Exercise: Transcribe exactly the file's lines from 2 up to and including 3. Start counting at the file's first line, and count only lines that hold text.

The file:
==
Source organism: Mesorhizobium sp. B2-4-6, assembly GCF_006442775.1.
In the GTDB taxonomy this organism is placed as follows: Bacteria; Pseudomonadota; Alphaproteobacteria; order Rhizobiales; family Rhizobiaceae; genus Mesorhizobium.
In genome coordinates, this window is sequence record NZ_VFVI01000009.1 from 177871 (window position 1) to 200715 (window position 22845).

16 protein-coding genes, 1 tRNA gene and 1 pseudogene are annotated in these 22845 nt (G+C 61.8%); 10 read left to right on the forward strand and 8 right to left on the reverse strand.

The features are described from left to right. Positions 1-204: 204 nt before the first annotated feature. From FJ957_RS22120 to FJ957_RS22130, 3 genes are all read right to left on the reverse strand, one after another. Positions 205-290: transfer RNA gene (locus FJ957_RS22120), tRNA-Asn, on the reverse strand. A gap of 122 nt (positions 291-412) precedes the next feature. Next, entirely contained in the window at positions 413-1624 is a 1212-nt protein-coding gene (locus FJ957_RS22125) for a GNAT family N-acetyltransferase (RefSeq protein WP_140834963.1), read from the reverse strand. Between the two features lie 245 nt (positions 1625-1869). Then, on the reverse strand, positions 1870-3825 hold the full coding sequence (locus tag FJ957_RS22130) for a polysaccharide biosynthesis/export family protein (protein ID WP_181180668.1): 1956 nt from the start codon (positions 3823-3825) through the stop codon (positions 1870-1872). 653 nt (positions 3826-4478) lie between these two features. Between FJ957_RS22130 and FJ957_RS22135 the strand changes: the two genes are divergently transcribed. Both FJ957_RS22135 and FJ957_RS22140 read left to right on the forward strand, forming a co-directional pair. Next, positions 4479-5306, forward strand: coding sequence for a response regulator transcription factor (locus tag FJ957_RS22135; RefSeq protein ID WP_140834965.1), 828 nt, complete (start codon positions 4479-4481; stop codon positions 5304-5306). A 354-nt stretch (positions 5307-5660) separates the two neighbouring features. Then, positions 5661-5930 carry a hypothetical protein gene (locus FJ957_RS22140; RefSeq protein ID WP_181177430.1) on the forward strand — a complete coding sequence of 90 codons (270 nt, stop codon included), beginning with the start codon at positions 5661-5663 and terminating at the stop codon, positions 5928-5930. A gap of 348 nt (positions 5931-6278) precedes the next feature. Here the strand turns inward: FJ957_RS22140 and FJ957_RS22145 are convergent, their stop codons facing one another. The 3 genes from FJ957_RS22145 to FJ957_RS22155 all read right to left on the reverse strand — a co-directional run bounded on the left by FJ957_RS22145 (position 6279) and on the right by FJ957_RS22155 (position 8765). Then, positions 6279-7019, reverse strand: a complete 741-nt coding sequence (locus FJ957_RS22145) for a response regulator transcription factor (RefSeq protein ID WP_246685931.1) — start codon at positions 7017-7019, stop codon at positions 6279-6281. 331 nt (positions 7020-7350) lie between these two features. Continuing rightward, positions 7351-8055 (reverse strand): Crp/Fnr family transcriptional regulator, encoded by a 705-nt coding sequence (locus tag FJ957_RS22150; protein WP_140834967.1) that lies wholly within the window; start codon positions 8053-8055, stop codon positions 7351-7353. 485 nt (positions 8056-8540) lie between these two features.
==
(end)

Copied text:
In the GTDB taxonomy this organism is placed as follows: Bacteria; Pseudomonadota; Alphaproteobacteria; order Rhizobiales; family Rhizobiaceae; genus Mesorhizobium.
In genome coordinates, this window is sequence record NZ_VFVI01000009.1 from 177871 (window position 1) to 200715 (window position 22845).